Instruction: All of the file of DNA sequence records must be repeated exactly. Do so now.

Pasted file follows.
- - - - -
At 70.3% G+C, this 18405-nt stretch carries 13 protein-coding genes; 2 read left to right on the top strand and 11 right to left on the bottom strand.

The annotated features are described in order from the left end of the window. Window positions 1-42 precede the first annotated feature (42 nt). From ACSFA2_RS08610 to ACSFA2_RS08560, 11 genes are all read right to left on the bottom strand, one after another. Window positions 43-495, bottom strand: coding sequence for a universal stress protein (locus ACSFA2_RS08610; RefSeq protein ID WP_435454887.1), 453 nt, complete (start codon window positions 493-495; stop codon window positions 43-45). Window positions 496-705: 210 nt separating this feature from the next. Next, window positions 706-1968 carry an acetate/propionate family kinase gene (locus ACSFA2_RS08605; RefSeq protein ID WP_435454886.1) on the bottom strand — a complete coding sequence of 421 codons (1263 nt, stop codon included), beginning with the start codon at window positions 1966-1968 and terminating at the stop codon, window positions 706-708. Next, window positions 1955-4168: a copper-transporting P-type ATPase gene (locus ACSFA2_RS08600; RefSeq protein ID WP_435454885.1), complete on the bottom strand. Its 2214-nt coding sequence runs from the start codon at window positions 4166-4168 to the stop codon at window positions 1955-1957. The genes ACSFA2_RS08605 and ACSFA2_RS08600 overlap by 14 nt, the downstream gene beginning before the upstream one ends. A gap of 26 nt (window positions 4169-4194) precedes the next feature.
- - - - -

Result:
At 70.3% G+C, this 18405-nt stretch carries 13 protein-coding genes; 2 read left to right on the top strand and 11 right to left on the bottom strand.

The annotated features are described in order from the left end of the window. Window positions 1-42 precede the first annotated feature (42 nt). From ACSFA2_RS08610 to ACSFA2_RS08560, 11 genes are all read right to left on the bottom strand, one after another. Window positions 43-495, bottom strand: coding sequence for a universal stress protein (locus ACSFA2_RS08610; RefSeq protein ID WP_435454887.1), 453 nt, complete (start codon window positions 493-495; stop codon window positions 43-45). Window positions 496-705: 210 nt separating this feature from the next. Next, window positions 706-1968 carry an acetate/propionate family kinase gene (locus ACSFA2_RS08605; RefSeq protein ID WP_435454886.1) on the bottom strand — a complete coding sequence of 421 codons (1263 nt, stop codon included), beginning with the start codon at window positions 1966-1968 and terminating at the stop codon, window positions 706-708. Next, window positions 1955-4168: a copper-transporting P-type ATPase gene (locus ACSFA2_RS08600; RefSeq protein ID WP_435454885.1), complete on the bottom strand. Its 2214-nt coding sequence runs from the start codon at window positions 4166-4168 to the stop codon at window positions 1955-1957. The genes ACSFA2_RS08605 and ACSFA2_RS08600 overlap by 14 nt, the downstream gene beginning before the upstream one ends. A gap of 26 nt (window positions 4169-4194) precedes the next feature.